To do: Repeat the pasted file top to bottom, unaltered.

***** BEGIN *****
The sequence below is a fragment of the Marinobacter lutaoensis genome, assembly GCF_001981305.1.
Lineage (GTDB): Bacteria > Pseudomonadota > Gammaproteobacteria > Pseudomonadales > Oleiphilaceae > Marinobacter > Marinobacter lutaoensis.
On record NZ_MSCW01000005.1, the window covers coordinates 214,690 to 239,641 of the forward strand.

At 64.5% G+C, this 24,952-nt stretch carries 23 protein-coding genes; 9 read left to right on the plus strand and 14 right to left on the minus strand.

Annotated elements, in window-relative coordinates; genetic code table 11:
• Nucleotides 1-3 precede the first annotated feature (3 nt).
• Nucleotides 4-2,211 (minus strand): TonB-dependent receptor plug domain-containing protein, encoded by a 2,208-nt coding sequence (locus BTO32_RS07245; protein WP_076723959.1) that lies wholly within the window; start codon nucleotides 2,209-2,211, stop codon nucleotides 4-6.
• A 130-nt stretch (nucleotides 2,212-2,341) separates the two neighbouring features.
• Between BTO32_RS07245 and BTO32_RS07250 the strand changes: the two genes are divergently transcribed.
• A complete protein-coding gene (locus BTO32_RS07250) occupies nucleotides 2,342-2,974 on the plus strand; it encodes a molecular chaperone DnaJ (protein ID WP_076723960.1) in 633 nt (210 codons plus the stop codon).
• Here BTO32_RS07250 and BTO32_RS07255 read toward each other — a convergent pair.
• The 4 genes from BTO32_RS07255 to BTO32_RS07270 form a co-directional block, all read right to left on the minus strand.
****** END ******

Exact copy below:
The sequence below is a fragment of the Marinobacter lutaoensis genome, assembly GCF_001981305.1.
Lineage (GTDB): Bacteria > Pseudomonadota > Gammaproteobacteria > Pseudomonadales > Oleiphilaceae > Marinobacter > Marinobacter lutaoensis.
On record NZ_MSCW01000005.1, the window covers coordinates 214,690 to 239,641 of the forward strand.

At 64.5% G+C, this 24,952-nt stretch carries 23 protein-coding genes; 9 read left to right on the plus strand and 14 right to left on the minus strand.

Annotated elements, in window-relative coordinates; genetic code table 11:
• Nucleotides 1-3 precede the first annotated feature (3 nt).
• Nucleotides 4-2,211 (minus strand): TonB-dependent receptor plug domain-containing protein, encoded by a 2,208-nt coding sequence (locus BTO32_RS07245; protein WP_076723959.1) that lies wholly within the window; start codon nucleotides 2,209-2,211, stop codon nucleotides 4-6.
• A 130-nt stretch (nucleotides 2,212-2,341) separates the two neighbouring features.
• Between BTO32_RS07245 and BTO32_RS07250 the strand changes: the two genes are divergently transcribed.
• A complete protein-coding gene (locus BTO32_RS07250) occupies nucleotides 2,342-2,974 on the plus strand; it encodes a molecular chaperone DnaJ (protein ID WP_076723960.1) in 633 nt (210 codons plus the stop codon).
• Here BTO32_RS07250 and BTO32_RS07255 read toward each other — a convergent pair.
• The 4 genes from BTO32_RS07255 to BTO32_RS07270 form a co-directional block, all read right to left on the minus strand.